Pumpkins: Not Just for Halloween
By Heidi Lewis
While the glowering Mr. Jack O’ Lantern will certainly do some face-melting in the next week or two, inspiring investigation by the budding entomologists in your family, there is plenty more to be done with pumpkins than just turn them into doorstops. Most Halloween-variety carving pumpkins are also edible, but the smaller Sugar Pie varieties provide a sweeter and more mellow flesh and might be preferred for baking.
Pumpkins originated in Central America. Native Americans stripped, flattened, and dried their skins and wove them into mats. They would also roast them in open fires and use the seeds for medicine. The pilgrims were inspired by the Native Americans to fill pumpkins with milk, honey, and spices and roast them in hot coals, creating the first pumpkin pie!
Pumpkins are chock full of the antioxidant beta-carotene, as evidenced by their orange color. One cup of cooked pumpkin includes 2 grams of protein, 3 grams of fiber, plus calcium, potassium, iron, Vitamins A, C, and E, plus zinc, all for only 49 calories.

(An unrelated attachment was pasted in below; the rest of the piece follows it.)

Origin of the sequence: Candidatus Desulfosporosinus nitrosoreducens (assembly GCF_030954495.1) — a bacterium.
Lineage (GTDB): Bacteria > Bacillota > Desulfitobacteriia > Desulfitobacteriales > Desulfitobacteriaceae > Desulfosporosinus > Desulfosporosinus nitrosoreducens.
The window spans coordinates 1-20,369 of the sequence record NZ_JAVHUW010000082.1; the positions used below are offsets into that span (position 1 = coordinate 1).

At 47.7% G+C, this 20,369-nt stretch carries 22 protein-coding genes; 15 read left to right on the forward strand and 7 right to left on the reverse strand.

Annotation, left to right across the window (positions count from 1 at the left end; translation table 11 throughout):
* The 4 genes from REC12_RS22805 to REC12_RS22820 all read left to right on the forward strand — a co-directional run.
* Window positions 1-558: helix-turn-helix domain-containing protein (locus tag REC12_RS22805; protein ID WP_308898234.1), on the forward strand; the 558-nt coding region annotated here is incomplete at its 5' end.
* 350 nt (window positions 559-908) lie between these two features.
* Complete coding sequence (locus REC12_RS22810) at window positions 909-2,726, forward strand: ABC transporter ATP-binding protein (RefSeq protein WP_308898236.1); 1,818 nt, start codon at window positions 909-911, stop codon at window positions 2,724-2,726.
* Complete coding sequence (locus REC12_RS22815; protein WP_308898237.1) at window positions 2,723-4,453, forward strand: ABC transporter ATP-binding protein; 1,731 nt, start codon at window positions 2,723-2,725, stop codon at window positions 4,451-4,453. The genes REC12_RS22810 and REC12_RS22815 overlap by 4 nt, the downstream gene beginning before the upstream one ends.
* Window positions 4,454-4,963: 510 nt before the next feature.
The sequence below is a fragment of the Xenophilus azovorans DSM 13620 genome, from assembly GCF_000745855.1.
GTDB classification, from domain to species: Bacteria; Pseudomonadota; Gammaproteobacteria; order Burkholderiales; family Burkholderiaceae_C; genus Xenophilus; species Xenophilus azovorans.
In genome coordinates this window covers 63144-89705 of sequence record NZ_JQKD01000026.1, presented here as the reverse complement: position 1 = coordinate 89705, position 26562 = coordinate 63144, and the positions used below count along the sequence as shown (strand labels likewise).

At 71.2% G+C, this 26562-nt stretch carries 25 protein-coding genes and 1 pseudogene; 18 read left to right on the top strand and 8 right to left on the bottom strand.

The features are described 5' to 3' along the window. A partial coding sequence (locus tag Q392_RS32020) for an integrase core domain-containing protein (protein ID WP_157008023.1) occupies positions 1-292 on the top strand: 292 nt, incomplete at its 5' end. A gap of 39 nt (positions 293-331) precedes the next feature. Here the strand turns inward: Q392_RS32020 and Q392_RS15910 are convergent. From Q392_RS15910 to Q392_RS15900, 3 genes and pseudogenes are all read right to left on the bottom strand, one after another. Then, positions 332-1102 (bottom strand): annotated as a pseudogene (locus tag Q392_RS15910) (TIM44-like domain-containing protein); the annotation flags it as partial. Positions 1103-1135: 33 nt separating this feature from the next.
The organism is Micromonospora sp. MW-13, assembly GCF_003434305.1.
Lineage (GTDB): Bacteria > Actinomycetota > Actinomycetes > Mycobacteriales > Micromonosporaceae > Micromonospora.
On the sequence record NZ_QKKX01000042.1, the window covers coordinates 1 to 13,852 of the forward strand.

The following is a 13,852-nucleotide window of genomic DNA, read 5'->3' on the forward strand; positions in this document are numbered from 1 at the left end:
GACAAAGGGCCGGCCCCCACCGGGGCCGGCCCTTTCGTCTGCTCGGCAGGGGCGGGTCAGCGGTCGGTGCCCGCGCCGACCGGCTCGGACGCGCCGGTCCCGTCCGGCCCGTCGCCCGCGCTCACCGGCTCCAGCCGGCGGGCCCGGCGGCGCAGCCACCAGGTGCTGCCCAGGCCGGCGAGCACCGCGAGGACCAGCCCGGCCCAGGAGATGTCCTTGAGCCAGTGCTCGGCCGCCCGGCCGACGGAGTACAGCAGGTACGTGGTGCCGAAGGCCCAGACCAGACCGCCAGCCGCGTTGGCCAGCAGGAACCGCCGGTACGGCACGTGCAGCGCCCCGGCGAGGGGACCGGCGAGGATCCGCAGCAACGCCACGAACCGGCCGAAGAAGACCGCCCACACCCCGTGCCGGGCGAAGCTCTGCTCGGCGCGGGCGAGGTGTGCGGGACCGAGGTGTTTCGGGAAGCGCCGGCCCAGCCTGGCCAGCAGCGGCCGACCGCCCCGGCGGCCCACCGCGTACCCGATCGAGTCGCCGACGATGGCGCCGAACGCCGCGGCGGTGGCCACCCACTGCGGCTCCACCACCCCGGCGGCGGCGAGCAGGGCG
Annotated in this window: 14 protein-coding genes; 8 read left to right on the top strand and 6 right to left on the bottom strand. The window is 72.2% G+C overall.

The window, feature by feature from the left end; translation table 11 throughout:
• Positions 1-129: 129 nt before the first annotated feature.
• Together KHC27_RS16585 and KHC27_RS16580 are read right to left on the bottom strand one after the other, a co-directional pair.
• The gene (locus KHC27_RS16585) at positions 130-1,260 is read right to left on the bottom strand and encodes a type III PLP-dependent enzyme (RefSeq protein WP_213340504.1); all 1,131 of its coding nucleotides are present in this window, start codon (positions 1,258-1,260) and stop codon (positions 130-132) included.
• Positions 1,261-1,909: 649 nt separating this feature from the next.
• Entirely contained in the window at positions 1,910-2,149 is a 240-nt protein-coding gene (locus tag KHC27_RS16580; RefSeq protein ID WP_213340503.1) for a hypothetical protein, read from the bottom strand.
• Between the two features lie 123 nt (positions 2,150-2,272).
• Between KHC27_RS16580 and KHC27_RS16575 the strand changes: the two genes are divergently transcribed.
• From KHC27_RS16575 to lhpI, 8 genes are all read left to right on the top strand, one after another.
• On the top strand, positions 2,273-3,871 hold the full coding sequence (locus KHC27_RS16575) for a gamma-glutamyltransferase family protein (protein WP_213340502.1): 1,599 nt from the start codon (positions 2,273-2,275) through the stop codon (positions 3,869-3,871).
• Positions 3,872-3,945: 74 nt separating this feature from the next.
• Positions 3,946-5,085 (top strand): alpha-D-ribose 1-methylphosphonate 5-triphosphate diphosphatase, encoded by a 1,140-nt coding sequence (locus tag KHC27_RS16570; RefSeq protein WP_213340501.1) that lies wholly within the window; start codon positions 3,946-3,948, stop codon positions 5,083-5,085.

How to cook
Pumpkins can be roasted, boiled, or microwaved.
For the oven
- Cut the pumpkin in half, clean inside, rinse in cold water and place face down on a baking sheet
- Cook at 350 degrees for one hour or until fork-tender.
For the microwave
- Cut the pumpkin in half, clean inside, place face down and microwave on high for 15 minutes or until fork-tender.
- Cut the pumpkin in half, clean inside and then cut the pumpkin into large chunks
- Rinse in cold water, and then place in a large pot with about a cup of water
- Cover and boil for 20-30 minutes until fork tender. Reserve the liquid for a soup base if desired.
How to puree
- Remove the peel when the flesh is cool enough to handle
- Place the flesh in a food processor, food mill, or potato ricer to form a puree
- Pumpkin puree freezes well and can be prepared in advance
- Use as a substitute for any recipe calling for canned pumpkin.